Arkansas consultant says quantitative and qualitative data is important for broadband expansion

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Lou McAlister, CEO of the Little Rock-based Broadband Development Group, has been commissioned by the Arkansas Legislature to help create a blueprint for broadband Internet expansion across the state.

Already, hundreds of millions of dollars in federal and state pandemic relief and infrastructure investment funds have been allocated to fiber companies to initiate hundreds of broadband deployment projects, particularly in the ‘Rural Arkansas.

McAlister compiles a variety of data from the U.S. Census and current Internet providers to create a map that shows where broadband exists in certain communities. He estimates that about 90% of current census and broadband provider data is entered and accurate, while the remaining 10% may require physical surveying of areas in Arkansas.

By early April, when McAlister provides a research report to state lawmakers, there will be a number of county-specific meetings. McAlister says that by early 2022, about half of the state’s 75 counties will have had town halls to communicate their broadband needs and wants. By the time he’s finished, all 75 counties will have had forums as part of his efforts.

“There are two parts to the research. One is on quantitative data, you know, where do you live? How fast do you have? How much are you paying? Figures, targets, quantitative data. The other data, however, are qualitative. How frustrated are you? How angry are you? What happens to your children? What is happening to your business? What happens when you have fiber optic cable running through your yard or property, but you don’t have internet access? Why is that? ”Said McAlister.

“What these community meetings are really more of than anything else, we can submit a form, a survey, and people can provide us with quantitative data all day long. What we like to do is sit there and listen and interview and talk and get feedback from people and find out about things like the lady from the Dardanelle library, who is looking for a job and filing her unemployment benefits because she has lost her internet service at home because the $ 30 per month bill she thought she had was actually a $ 300 per month bill. And she makes $ 20,000 a year, she can’t afford it, ”he said. “You don’t get that by just looking at spreadsheets and databases and analyzing the data. You only get it when you’re face to face with someone and talking to them one-on-one. And that is mainly why we are in the communities.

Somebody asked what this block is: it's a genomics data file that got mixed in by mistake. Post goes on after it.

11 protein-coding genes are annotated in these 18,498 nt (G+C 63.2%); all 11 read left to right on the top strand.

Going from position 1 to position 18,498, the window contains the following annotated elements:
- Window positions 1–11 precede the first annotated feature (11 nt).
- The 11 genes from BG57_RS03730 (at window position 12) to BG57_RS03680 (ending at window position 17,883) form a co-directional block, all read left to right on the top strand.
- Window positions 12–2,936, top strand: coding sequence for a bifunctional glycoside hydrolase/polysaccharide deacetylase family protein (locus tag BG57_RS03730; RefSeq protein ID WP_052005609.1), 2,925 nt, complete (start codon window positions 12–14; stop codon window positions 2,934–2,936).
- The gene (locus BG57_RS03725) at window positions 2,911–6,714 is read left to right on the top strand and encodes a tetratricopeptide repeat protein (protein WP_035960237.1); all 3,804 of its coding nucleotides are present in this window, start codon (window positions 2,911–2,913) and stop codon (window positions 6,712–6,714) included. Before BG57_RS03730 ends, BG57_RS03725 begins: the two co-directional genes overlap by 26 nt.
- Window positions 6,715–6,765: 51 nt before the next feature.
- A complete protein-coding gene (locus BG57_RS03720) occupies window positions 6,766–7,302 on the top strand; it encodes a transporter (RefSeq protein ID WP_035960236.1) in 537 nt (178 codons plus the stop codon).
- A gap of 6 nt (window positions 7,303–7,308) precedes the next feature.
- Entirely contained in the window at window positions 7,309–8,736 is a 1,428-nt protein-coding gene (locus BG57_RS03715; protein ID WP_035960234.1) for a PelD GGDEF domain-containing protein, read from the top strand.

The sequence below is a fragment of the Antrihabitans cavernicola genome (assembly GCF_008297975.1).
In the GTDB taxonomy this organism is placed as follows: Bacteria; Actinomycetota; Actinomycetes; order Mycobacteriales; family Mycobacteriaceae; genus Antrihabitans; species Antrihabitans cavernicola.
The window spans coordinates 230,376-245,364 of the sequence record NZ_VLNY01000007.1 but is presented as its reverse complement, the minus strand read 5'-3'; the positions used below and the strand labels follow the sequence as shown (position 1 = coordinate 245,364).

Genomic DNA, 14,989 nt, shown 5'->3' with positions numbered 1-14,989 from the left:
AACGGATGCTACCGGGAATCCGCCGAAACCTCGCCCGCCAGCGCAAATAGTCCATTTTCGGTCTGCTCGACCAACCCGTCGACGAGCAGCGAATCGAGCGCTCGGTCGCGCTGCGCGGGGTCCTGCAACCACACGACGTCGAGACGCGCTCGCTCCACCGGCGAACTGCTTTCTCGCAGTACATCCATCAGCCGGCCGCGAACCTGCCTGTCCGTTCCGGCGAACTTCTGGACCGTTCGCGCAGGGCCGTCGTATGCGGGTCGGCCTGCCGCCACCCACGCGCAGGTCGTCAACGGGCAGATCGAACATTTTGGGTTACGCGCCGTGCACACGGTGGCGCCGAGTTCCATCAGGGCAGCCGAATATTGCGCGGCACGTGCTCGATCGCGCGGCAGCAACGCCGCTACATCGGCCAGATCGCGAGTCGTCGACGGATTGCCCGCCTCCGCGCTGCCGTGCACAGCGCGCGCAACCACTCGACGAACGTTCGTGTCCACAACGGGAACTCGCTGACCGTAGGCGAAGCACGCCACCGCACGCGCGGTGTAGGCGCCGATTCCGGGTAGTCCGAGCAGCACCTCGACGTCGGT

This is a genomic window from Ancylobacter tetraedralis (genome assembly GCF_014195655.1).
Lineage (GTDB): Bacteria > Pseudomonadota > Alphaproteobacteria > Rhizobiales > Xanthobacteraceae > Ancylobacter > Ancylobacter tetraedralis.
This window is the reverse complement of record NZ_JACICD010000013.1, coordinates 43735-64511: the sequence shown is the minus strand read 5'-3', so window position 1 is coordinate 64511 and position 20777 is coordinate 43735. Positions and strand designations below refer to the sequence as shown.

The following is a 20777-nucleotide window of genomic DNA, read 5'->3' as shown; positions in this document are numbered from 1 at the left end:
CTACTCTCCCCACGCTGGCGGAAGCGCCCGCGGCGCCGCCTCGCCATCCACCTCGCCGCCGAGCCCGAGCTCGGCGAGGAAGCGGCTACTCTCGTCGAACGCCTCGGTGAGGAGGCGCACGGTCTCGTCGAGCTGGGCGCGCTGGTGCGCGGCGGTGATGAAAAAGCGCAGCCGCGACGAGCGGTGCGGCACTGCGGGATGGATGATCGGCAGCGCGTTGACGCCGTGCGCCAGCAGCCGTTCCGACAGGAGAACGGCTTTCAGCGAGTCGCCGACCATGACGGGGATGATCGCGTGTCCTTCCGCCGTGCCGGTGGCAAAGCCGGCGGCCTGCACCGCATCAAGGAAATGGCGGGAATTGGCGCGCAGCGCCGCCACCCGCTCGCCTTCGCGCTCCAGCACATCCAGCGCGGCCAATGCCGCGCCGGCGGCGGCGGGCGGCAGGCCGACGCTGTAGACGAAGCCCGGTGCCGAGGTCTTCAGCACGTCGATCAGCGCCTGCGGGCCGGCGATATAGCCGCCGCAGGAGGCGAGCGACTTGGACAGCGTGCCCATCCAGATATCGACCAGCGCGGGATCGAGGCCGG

McAlister believes the process of awarding broadband projects so far has been sufficient, especially given the state’s starting point. Going forward, he expects his report to help make future spending on projects much more efficient.

“The more we go, the more efficient we have to be and the tighter we have to be, the better off we have to be. And so I think that’s kind of where our relationship comes in. That’s where our work comes in. It’s not that what we’ve done in the past has been bad, it’s that what we are going to do in the future is going to be better, ”he said.

McAlister also warned that people in the Arkans need to be realistic about possible broadband penetration into rural parts of the state. He noted that when the rural telephone service was installed, a rate of 96% was considered “universal coverage”. This standard may also be necessary for broadband, as some extremely remote areas of Arkansas will be difficult to connect.

“It’s going to be hard to reach some people, no matter what we do, no matter how much money we have, it’s going to be hard to reach some people. So, will we be able to access all the solitary addresses in the state of Arkansas? It is a very high bar to cross, a very expensive bar to cross. I would say we are going to get the vast majority, ”he said.

As part of the research for the McAlister group, the Arkansans are encouraged to complete this free online survey.

You can watch her full interview in the video below.

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